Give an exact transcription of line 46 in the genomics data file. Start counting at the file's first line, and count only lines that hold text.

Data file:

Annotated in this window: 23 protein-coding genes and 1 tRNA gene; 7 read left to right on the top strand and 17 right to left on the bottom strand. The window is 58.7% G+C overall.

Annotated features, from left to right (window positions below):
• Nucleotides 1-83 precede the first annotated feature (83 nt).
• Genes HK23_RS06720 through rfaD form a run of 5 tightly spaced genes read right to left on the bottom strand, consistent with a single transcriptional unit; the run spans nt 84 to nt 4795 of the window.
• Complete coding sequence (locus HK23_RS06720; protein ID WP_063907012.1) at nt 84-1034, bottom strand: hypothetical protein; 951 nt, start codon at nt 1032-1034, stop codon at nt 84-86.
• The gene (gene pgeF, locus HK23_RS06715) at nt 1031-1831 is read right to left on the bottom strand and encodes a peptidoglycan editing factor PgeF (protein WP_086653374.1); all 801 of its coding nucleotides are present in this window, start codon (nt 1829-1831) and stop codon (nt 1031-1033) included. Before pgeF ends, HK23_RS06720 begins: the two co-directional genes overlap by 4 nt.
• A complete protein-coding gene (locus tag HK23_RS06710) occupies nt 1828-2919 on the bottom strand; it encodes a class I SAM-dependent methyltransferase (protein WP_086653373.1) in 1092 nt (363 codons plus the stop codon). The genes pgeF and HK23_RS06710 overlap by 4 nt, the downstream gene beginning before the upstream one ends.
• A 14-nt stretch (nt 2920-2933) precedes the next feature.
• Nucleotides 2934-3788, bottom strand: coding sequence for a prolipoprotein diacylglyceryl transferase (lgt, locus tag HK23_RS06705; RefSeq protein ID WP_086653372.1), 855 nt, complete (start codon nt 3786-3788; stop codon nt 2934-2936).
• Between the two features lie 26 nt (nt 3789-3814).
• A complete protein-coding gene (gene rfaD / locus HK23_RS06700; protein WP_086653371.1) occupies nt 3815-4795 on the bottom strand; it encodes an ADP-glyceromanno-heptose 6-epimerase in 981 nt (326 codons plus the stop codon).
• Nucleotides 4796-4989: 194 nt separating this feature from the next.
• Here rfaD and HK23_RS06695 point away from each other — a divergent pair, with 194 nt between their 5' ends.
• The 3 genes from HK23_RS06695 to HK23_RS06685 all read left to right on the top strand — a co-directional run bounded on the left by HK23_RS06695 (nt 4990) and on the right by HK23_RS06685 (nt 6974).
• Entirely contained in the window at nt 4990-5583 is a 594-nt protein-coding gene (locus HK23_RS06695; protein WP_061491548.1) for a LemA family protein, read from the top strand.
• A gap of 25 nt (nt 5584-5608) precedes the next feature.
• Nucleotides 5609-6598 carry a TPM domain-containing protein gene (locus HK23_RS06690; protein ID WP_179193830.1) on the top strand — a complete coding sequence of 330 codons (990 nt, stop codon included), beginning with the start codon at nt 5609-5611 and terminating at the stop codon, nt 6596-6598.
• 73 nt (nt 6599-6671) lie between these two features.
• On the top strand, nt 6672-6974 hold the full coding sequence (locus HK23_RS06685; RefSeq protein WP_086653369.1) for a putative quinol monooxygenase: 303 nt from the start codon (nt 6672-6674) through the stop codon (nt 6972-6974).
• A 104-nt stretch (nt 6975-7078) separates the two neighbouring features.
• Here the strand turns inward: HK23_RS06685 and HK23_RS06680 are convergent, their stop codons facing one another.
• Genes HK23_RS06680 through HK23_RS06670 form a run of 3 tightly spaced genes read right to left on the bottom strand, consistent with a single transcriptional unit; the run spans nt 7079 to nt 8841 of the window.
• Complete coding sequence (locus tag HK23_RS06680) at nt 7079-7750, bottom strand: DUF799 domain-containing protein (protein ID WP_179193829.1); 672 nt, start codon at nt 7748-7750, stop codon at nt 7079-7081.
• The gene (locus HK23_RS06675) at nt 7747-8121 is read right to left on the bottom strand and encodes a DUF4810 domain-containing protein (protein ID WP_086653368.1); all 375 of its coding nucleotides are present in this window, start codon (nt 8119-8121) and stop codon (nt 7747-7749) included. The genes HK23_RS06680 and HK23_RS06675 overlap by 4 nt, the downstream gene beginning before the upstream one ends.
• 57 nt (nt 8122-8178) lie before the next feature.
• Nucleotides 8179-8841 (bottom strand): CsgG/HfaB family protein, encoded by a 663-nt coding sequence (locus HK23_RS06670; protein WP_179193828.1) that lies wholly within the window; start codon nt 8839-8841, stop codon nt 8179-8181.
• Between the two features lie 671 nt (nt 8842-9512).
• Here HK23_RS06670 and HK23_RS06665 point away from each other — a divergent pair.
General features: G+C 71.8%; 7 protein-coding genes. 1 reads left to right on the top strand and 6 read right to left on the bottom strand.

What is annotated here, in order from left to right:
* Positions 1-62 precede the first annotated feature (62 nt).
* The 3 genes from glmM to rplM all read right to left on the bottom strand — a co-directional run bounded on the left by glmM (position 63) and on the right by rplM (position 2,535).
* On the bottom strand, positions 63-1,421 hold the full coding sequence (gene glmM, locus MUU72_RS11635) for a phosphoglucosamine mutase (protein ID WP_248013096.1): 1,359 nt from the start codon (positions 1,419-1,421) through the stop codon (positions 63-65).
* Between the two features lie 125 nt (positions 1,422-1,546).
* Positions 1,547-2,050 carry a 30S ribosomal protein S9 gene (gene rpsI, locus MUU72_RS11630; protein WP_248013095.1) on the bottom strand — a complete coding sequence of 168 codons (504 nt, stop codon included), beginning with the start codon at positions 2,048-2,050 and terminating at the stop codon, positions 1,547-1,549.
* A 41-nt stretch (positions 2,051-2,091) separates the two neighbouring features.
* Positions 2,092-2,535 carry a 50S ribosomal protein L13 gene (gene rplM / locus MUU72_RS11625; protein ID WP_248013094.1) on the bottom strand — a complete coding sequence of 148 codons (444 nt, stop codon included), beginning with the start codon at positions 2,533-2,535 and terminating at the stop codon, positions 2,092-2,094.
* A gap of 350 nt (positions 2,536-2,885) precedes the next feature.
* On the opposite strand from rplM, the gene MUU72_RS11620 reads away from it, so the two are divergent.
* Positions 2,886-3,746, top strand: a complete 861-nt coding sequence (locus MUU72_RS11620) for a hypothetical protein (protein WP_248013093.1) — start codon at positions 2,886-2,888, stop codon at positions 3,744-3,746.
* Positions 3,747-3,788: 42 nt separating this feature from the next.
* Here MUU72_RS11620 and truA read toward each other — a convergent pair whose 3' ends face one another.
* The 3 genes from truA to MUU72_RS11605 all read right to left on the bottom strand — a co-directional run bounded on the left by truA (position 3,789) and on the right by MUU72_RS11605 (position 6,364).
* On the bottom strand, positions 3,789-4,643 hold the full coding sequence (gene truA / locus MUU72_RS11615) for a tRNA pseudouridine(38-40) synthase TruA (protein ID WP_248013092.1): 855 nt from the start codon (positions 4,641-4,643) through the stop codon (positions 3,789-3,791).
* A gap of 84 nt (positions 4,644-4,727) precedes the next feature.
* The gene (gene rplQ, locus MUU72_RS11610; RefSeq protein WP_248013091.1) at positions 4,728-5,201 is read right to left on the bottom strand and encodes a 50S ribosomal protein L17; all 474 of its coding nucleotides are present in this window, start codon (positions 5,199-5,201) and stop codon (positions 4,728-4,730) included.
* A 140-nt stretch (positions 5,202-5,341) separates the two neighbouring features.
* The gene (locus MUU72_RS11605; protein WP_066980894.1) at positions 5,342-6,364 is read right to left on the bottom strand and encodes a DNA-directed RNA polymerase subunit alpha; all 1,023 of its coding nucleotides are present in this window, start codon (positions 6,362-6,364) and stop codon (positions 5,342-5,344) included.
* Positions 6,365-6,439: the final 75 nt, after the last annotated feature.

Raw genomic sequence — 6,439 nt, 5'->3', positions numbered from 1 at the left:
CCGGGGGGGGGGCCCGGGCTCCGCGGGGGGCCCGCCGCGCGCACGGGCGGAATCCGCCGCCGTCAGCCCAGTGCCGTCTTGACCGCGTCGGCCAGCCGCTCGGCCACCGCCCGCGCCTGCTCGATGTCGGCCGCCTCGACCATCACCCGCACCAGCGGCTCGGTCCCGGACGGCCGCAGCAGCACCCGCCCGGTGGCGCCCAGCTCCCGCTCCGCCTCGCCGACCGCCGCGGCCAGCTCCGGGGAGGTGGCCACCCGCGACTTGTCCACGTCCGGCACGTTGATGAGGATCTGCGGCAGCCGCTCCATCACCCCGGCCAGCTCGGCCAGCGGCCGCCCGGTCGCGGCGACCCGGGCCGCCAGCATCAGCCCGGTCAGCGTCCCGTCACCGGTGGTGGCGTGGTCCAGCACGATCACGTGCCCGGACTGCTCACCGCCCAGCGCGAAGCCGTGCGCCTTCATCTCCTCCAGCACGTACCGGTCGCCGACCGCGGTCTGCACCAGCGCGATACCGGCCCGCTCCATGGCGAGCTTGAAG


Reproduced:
* The gene (gene rplQ, locus MUU72_RS11610; RefSeq protein WP_248013091.1) at positions 4,728-5,201 is read right to left on the bottom strand and encodes a 50S ribosomal protein L17; all 474 of its coding nucleotides are present in this window, start codon (positions 5,199-5,201) and stop codon (positions 4,728-4,730) included.